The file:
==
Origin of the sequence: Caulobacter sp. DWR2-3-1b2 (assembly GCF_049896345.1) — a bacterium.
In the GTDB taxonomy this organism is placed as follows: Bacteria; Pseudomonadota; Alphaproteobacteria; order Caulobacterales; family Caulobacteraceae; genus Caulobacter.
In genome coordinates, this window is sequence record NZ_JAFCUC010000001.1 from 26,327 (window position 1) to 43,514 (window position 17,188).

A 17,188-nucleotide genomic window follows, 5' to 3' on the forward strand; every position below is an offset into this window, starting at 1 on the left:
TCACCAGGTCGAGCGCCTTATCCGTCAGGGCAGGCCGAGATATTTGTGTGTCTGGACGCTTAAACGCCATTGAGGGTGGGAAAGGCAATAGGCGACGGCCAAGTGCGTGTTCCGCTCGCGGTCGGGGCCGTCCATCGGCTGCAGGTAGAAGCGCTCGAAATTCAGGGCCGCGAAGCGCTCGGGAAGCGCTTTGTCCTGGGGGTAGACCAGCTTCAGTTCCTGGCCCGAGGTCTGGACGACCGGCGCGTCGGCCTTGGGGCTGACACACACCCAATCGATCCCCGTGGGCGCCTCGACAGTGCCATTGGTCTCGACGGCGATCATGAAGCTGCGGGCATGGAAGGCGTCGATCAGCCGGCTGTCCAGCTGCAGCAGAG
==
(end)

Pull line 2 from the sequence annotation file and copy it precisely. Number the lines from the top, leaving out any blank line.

In the GTDB taxonomy this organism is placed as follows: Bacteria; Pseudomonadota; Alphaproteobacteria; order Caulobacterales; family Caulobacteraceae; genus Caulobacter.